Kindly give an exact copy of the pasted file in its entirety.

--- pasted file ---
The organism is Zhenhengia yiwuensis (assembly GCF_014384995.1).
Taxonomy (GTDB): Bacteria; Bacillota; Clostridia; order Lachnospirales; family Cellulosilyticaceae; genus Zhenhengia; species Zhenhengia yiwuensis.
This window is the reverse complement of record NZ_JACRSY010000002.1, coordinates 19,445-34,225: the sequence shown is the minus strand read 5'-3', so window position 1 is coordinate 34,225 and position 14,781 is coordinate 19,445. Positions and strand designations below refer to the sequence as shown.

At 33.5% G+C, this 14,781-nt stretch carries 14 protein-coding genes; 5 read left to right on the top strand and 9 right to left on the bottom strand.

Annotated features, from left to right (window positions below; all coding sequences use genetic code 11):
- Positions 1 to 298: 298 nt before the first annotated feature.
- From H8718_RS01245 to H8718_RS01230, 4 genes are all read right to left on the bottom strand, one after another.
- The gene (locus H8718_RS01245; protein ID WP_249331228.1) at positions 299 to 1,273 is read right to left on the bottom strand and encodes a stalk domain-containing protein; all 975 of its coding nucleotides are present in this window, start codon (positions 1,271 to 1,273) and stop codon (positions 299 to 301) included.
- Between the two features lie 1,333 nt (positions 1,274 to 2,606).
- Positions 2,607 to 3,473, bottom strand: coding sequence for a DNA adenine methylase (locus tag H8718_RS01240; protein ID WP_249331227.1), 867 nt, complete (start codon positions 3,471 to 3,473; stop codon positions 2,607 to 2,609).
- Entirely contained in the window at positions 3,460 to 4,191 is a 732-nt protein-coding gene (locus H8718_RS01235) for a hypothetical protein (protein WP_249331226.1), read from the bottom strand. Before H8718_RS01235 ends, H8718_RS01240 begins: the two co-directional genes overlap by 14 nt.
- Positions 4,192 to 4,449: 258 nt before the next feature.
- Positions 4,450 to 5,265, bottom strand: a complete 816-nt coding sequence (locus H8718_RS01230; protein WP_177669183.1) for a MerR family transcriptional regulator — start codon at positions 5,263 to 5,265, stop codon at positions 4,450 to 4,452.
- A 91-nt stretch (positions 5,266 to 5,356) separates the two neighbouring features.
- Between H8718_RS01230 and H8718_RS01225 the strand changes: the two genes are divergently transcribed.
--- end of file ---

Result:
The organism is Zhenhengia yiwuensis (assembly GCF_014384995.1).
Taxonomy (GTDB): Bacteria; Bacillota; Clostridia; order Lachnospirales; family Cellulosilyticaceae; genus Zhenhengia; species Zhenhengia yiwuensis.
This window is the reverse complement of record NZ_JACRSY010000002.1, coordinates 19,445-34,225: the sequence shown is the minus strand read 5'-3', so window position 1 is coordinate 34,225 and position 14,781 is coordinate 19,445. Positions and strand designations below refer to the sequence as shown.

At 33.5% G+C, this 14,781-nt stretch carries 14 protein-coding genes; 5 read left to right on the top strand and 9 right to left on the bottom strand.

Annotated features, from left to right (window positions below; all coding sequences use genetic code 11):
- Positions 1 to 298: 298 nt before the first annotated feature.
- From H8718_RS01245 to H8718_RS01230, 4 genes are all read right to left on the bottom strand, one after another.
- The gene (locus H8718_RS01245; protein ID WP_249331228.1) at positions 299 to 1,273 is read right to left on the bottom strand and encodes a stalk domain-containing protein; all 975 of its coding nucleotides are present in this window, start codon (positions 1,271 to 1,273) and stop codon (positions 299 to 301) included.
- Between the two features lie 1,333 nt (positions 1,274 to 2,606).
- Positions 2,607 to 3,473, bottom strand: coding sequence for a DNA adenine methylase (locus tag H8718_RS01240; protein ID WP_249331227.1), 867 nt, complete (start codon positions 3,471 to 3,473; stop codon positions 2,607 to 2,609).
- Entirely contained in the window at positions 3,460 to 4,191 is a 732-nt protein-coding gene (locus H8718_RS01235) for a hypothetical protein (protein WP_249331226.1), read from the bottom strand. Before H8718_RS01235 ends, H8718_RS01240 begins: the two co-directional genes overlap by 14 nt.
- Positions 4,192 to 4,449: 258 nt before the next feature.
- Positions 4,450 to 5,265, bottom strand: a complete 816-nt coding sequence (locus H8718_RS01230; protein WP_177669183.1) for a MerR family transcriptional regulator — start codon at positions 5,263 to 5,265, stop codon at positions 4,450 to 4,452.
- A 91-nt stretch (positions 5,266 to 5,356) separates the two neighbouring features.
- Between H8718_RS01230 and H8718_RS01225 the strand changes: the two genes are divergently transcribed.